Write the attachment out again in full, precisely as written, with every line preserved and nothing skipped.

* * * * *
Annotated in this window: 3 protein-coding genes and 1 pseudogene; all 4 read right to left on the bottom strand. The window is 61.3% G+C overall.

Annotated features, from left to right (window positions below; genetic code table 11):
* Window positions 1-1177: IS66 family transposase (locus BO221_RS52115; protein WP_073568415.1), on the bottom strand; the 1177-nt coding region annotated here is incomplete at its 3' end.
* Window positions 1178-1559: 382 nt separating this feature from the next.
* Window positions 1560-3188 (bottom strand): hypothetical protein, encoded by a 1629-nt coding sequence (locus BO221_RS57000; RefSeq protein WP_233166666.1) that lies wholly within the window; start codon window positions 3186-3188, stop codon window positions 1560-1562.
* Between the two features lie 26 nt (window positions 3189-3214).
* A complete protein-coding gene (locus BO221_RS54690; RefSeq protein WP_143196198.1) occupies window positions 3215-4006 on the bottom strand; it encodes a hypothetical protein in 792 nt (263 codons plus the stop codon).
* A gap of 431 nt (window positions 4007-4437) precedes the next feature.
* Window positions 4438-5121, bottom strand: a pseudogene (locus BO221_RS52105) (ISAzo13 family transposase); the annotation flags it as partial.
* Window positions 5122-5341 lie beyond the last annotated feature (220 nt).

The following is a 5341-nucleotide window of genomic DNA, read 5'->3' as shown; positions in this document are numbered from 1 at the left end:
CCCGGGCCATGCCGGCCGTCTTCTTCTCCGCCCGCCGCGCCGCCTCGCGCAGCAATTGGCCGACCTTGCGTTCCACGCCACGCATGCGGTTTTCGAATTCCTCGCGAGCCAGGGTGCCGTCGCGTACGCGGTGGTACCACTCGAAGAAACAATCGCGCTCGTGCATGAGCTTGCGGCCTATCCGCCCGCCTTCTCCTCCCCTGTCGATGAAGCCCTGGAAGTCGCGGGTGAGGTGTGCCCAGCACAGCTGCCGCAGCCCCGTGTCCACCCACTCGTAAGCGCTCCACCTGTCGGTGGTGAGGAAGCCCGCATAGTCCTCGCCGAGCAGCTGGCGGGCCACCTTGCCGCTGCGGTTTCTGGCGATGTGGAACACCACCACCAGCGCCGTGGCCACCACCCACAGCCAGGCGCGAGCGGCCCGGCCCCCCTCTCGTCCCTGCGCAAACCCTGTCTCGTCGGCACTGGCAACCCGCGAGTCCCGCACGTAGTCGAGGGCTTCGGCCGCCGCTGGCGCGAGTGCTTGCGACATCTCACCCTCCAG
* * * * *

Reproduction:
Annotated in this window: 3 protein-coding genes and 1 pseudogene; all 4 read right to left on the bottom strand. The window is 61.3% G+C overall.

Annotated features, from left to right (window positions below; genetic code table 11):
* Window positions 1-1177: IS66 family transposase (locus BO221_RS52115; protein WP_073568415.1), on the bottom strand; the 1177-nt coding region annotated here is incomplete at its 3' end.
* Window positions 1178-1559: 382 nt separating this feature from the next.
* Window positions 1560-3188 (bottom strand): hypothetical protein, encoded by a 1629-nt coding sequence (locus BO221_RS57000; RefSeq protein WP_233166666.1) that lies wholly within the window; start codon window positions 3186-3188, stop codon window positions 1560-1562.
* Between the two features lie 26 nt (window positions 3189-3214).
* A complete protein-coding gene (locus BO221_RS54690; RefSeq protein WP_143196198.1) occupies window positions 3215-4006 on the bottom strand; it encodes a hypothetical protein in 792 nt (263 codons plus the stop codon).
* A gap of 431 nt (window positions 4007-4437) precedes the next feature.
* Window positions 4438-5121, bottom strand: a pseudogene (locus BO221_RS52105) (ISAzo13 family transposase); the annotation flags it as partial.
* Window positions 5122-5341 lie beyond the last annotated feature (220 nt).

The following is a 5341-nucleotide window of genomic DNA, read 5'->3' as shown; positions in this document are numbered from 1 at the left end:
CCCGGGCCATGCCGGCCGTCTTCTTCTCCGCCCGCCGCGCCGCCTCGCGCAGCAATTGGCCGACCTTGCGTTCCACGCCACGCATGCGGTTTTCGAATTCCTCGCGAGCCAGGGTGCCGTCGCGTACGCGGTGGTACCACTCGAAGAAACAATCGCGCTCGTGCATGAGCTTGCGGCCTATCCGCCCGCCTTCTCCTCCCCTGTCGATGAAGCCCTGGAAGTCGCGGGTGAGGTGTGCCCAGCACAGCTGCCGCAGCCCCGTGTCCACCCACTCGTAAGCGCTCCACCTGTCGGTGGTGAGGAAGCCCGCATAGTCCTCGCCGAGCAGCTGGCGGGCCACCTTGCCGCTGCGGTTTCTGGCGATGTGGAACACCACCACCAGCGCCGTGGCCACCACCCACAGCCAGGCGCGAGCGGCCCGGCCCCCCTCTCGTCCCTGCGCAAACCCTGTCTCGTCGGCACTGGCAACCCGCGAGTCCCGCACGTAGTCGAGGGCTTCGGCCGCCGCTGGCGCGAGTGCTTGCGACATCTCACCCTCCAG